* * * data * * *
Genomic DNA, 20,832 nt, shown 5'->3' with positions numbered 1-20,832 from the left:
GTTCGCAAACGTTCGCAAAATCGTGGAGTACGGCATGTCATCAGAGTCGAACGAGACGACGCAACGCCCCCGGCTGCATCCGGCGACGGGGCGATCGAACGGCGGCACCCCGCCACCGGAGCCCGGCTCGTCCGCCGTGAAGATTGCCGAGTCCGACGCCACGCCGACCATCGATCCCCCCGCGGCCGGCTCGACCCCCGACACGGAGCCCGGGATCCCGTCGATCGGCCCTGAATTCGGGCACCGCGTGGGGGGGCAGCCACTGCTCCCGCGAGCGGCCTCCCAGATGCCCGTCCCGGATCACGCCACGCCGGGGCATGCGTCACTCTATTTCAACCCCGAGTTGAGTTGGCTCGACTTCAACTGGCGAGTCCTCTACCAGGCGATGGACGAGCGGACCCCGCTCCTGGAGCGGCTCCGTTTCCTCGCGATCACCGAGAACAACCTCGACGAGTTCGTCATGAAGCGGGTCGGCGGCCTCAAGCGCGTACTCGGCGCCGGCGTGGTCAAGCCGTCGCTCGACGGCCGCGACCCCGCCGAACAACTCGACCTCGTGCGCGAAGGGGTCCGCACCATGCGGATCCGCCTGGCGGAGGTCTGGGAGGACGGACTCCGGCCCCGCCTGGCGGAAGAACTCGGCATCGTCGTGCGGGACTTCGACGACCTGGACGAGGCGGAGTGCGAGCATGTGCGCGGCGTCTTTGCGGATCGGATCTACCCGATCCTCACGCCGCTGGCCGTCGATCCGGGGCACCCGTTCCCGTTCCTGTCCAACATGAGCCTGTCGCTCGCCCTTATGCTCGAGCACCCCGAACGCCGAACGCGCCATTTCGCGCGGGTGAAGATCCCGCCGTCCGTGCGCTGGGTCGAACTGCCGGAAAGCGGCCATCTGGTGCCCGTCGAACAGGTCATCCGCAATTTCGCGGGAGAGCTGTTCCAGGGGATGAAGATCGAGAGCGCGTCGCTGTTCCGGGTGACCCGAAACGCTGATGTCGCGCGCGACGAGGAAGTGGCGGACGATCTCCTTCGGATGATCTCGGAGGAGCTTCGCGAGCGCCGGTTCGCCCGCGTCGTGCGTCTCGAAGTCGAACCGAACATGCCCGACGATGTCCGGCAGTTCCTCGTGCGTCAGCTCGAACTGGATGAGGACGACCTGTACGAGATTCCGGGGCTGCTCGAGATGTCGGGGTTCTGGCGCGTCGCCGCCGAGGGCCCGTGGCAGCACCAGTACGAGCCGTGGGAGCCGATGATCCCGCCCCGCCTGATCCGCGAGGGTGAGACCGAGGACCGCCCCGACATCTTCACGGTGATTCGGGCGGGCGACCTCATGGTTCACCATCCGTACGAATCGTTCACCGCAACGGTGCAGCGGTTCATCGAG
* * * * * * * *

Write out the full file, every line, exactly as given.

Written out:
Genomic DNA, 20,832 nt, shown 5'->3' with positions numbered 1-20,832 from the left:
GTTCGCAAACGTTCGCAAAATCGTGGAGTACGGCATGTCATCAGAGTCGAACGAGACGACGCAACGCCCCCGGCTGCATCCGGCGACGGGGCGATCGAACGGCGGCACCCCGCCACCGGAGCCCGGCTCGTCCGCCGTGAAGATTGCCGAGTCCGACGCCACGCCGACCATCGATCCCCCCGCGGCCGGCTCGACCCCCGACACGGAGCCCGGGATCCCGTCGATCGGCCCTGAATTCGGGCACCGCGTGGGGGGGCAGCCACTGCTCCCGCGAGCGGCCTCCCAGATGCCCGTCCCGGATCACGCCACGCCGGGGCATGCGTCACTCTATTTCAACCCCGAGTTGAGTTGGCTCGACTTCAACTGGCGAGTCCTCTACCAGGCGATGGACGAGCGGACCCCGCTCCTGGAGCGGCTCCGTTTCCTCGCGATCACCGAGAACAACCTCGACGAGTTCGTCATGAAGCGGGTCGGCGGCCTCAAGCGCGTACTCGGCGCCGGCGTGGTCAAGCCGTCGCTCGACGGCCGCGACCCCGCCGAACAACTCGACCTCGTGCGCGAAGGGGTCCGCACCATGCGGATCCGCCTGGCGGAGGTCTGGGAGGACGGACTCCGGCCCCGCCTGGCGGAAGAACTCGGCATCGTCGTGCGGGACTTCGACGACCTGGACGAGGCGGAGTGCGAGCATGTGCGCGGCGTCTTTGCGGATCGGATCTACCCGATCCTCACGCCGCTGGCCGTCGATCCGGGGCACCCGTTCCCGTTCCTGTCCAACATGAGCCTGTCGCTCGCCCTTATGCTCGAGCACCCCGAACGCCGAACGCGCCATTTCGCGCGGGTGAAGATCCCGCCGTCCGTGCGCTGGGTCGAACTGCCGGAAAGCGGCCATCTGGTGCCCGTCGAACAGGTCATCCGCAATTTCGCGGGAGAGCTGTTCCAGGGGATGAAGATCGAGAGCGCGTCGCTGTTCCGGGTGACCCGAAACGCTGATGTCGCGCGCGACGAGGAAGTGGCGGACGATCTCCTTCGGATGATCTCGGAGGAGCTTCGCGAGCGCCGGTTCGCCCGCGTCGTGCGTCTCGAAGTCGAACCGAACATGCCCGACGATGTCCGGCAGTTCCTCGTGCGTCAGCTCGAACTGGATGAGGACGACCTGTACGAGATTCCGGGGCTGCTCGAGATGTCGGGGTTCTGGCGCGTCGCCGCCGAGGGCCCGTGGCAGCACCAGTACGAGCCGTGGGAGCCGATGATCCCGCCCCGCCTGATCCGCGAGGGTGAGACCGAGGACCGCCCCGACATCTTCACGGTGATTCGGGCGGGCGACCTCATGGTTCACCATCCGTACGAATCGTTCACCGCAACGGTGCAGCGGTTCATCGAG